We lost Francois Beauchemin on waviers when Gainey sent sent him down to the AHL thinking he didn't have to go threw the wavier wire. I know not as bad but still sad for a GM and the rest of the staff not to know the rules.
IIRC, Gainey knew very well Beauchemin had to go on waivers. This was right in the beginning of the 2005 lockout, and he wanted Beauchemin to play in the AHL. So he first called all the GM to make sure everybody understood the situation and no one would try any funny stuff.
But one did, and we lost Beauchemin. A few days latter, the NHL voted a special rule saying that because of the lockout, players such as Beauchemin were exempt from waivers. But it was too late. So, yeah, it was a mistake from Gainey, but it's not like he was blind in all this.
"In January 2000, Luongo was publicly criticized by Islanders general manager Mike Milbury for having gone looking for an apartment in New York on a game day before letting in seven goals to the Boston Bruins. Milbury told the media, "You can't do that in the NHL. You have to prepare yourself." Luongo defended himself by saying he did not divert from his usual game day routine by looking at just one apartment."
A lot of people think that was the reason Milbury gave up on Luongo, leading to the drafting of Dipietro and the trade.
The Ottawa Citizen
Fri Jun 19 1992
Byline: John MacKinnon
MONTREAL — Mel Bridgman shifted nervously onstage, leaned into the microphone and intoned sheepishly: ”Ottawa apologizes.”
The Senators’ general manager had just taken Todd Ewen, the Montreal Canadiens tough guy, as pick 33 in the expansion draft on Thursday.
Wrong, said Brian O’Neill, the NHL’s executive vice-president. Montreal already had lost the maximum two players — goaltender Frederic Chabot to Tampa and left-winger Sylvain Turgeon to the Senators.
None of the 17 people seated around the Senators’ table had crossed Chabot’s name off their list. So when the Senators chose Turgeon, nobody realized he was the final Montreal player who could be taken.
After the Ewen gaffe, Bridgman stepped off stage and slouched back to the draft table for further consultation.
A few minutes later, Bridgman headed back to select Mark Freer, a 23-year-old minor-leaguer from the Philadelphia Flyers.
At pick No. 40, the second-to-last forward Ottawa would pick, Bridgman went for Todd Hawkins of the Toronto Maple Leafs.
Oops. Toronto had lost its maximum two players also.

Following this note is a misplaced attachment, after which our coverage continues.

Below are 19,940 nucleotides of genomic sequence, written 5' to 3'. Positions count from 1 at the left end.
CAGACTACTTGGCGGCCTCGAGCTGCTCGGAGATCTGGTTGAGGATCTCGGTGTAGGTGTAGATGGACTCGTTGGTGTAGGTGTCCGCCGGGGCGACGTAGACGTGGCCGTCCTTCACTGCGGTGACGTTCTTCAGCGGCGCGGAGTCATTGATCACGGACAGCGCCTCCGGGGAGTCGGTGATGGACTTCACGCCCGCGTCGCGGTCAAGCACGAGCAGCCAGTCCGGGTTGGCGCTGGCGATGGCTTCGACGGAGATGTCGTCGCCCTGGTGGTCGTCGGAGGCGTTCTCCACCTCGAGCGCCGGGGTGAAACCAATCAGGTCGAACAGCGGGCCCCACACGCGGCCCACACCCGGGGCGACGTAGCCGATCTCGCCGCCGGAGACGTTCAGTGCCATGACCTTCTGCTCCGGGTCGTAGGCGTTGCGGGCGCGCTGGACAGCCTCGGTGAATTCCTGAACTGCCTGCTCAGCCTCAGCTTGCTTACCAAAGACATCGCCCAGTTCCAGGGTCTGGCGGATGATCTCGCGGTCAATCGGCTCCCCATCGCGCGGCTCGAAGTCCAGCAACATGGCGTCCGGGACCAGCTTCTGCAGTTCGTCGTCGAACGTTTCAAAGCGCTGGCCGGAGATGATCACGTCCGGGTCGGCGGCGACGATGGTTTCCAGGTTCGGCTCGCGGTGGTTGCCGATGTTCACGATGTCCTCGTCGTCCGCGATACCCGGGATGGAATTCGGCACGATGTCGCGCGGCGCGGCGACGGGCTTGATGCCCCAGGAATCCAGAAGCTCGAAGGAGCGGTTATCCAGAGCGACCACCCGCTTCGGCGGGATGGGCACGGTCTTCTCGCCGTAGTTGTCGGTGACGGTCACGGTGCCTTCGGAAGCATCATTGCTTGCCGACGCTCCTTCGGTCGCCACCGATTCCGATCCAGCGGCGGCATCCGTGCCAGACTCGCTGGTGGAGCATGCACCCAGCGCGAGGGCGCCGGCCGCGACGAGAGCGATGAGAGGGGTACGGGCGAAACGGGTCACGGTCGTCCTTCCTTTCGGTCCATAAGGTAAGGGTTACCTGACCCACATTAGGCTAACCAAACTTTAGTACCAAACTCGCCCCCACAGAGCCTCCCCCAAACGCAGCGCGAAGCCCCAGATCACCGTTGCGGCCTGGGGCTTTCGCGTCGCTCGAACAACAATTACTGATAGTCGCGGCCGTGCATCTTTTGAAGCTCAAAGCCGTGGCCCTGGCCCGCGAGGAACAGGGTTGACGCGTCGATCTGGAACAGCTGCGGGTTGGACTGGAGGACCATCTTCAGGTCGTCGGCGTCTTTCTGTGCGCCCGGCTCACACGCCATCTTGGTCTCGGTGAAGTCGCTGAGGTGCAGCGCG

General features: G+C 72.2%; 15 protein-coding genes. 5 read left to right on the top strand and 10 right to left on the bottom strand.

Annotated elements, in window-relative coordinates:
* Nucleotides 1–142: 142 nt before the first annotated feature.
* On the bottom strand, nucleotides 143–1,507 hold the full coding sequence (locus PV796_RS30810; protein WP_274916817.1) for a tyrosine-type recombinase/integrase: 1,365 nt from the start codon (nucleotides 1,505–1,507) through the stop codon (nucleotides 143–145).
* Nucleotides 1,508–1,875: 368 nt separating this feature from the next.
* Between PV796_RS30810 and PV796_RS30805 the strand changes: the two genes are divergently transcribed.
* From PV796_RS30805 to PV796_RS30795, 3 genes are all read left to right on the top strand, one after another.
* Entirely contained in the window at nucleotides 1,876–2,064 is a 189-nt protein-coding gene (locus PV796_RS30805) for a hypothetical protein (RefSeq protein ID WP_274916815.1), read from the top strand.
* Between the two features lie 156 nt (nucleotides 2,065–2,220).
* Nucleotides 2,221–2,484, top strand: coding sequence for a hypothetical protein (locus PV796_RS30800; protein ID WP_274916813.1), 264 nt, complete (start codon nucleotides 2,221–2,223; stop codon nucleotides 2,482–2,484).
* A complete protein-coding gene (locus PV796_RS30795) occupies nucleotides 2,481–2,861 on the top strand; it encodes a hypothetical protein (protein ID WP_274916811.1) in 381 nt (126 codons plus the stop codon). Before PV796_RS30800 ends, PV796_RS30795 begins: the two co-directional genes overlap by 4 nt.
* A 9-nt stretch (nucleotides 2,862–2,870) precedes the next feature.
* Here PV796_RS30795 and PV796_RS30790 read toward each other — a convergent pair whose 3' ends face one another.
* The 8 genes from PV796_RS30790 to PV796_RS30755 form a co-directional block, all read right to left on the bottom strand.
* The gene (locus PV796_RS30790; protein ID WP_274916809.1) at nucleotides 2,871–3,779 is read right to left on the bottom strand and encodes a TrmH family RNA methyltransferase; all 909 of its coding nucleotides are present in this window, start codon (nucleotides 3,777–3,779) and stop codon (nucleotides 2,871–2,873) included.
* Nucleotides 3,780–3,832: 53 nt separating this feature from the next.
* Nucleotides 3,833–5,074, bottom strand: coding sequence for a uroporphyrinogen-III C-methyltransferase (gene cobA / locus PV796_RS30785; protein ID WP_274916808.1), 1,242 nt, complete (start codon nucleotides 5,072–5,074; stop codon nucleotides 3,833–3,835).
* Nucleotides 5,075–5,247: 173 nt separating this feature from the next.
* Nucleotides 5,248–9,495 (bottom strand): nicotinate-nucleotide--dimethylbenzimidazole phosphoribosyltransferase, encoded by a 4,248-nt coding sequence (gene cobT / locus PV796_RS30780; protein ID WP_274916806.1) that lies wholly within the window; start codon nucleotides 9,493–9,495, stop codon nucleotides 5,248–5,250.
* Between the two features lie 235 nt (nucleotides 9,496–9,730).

Back to the table went Bridgman. More discussion. Then back to the podium.
”The Senators choose C.J. Young,” he said.
Wrong again. Young, who played for Team U.S.A. at the Albertville Olympics, wasn’t on the final list of available players.
More discussion. At one point, Bridgman, John Ferguson, Ottawa’s director of player personnel, and Senators CEO Randy Sexton all walked on stage to confer with O’Neill, Jim Gregory, the NHL’s vice-president of hockey operations, and Garry Lovegrove, of the league’s central player registry.
”This is not entirely Ottawa’s fault,” O’Neill said. ”Young’s name was on an earlier list, but it was reviewed and an exemption was discovered. His name did not appear on the final list.”
An embarrassed, weary Bridgman explained the mistake to a questioner.
”The list we had included Young’s name,” he said. ”Late this afternoon we were handed an envelope which contained a list on which his name did not appear. I never saw that list.”
Bridgman wasn’t the only one slightly baffled by the process of choosing the NHL’s castoffs.
Long after the draft was completed, Ferguson, talking with reporters, spoke favorably about the toughness of the Senators, with players like Mike Peluso and Ewen, the disqualified Senator.
If Ferguson was mildly oblivious, Bridgman was annoyed with himself.
”I guess I take things like that personally,” he said. ”I feel embarrassed.”
Couldn't the Flames tell ROR to just sit at home while they paid him and not put him through waivers this year and for him to start playing next year? Seems like a better scenario than losing a 1st and 3rd pick plus the player if they could have done it that way. The NHLPA probably wouldn't be happy with that scenario though.
Too bad the Avs matched though.. This would've been an interesting story to follow.
You can't tell a player not to play a full year and just he hopes he likes you enough for it to happen.
the one that stands out the most to me was yashin for spezza and chara, what a moron.
The only GM worse was Don Cherry in Mississauga ignoring the import draft because WHO NEEDS EUROPEANS, his team being one of the worst OHL franchises of all time and then bringing up a bunch of scrap Europeans to blame the season on them.
1st, 3rd, 2.5 million for no return plus the Jackets get ROR is pretty freaking bad.
Plus, the Flames are fighting for a playoff spot, and despite getting lucky... they've now incented a rival to bring back a key player who's been sitting out. So best case scenario, they've screwed themselves by having a rival get stronger as they're fighting for the playoffs...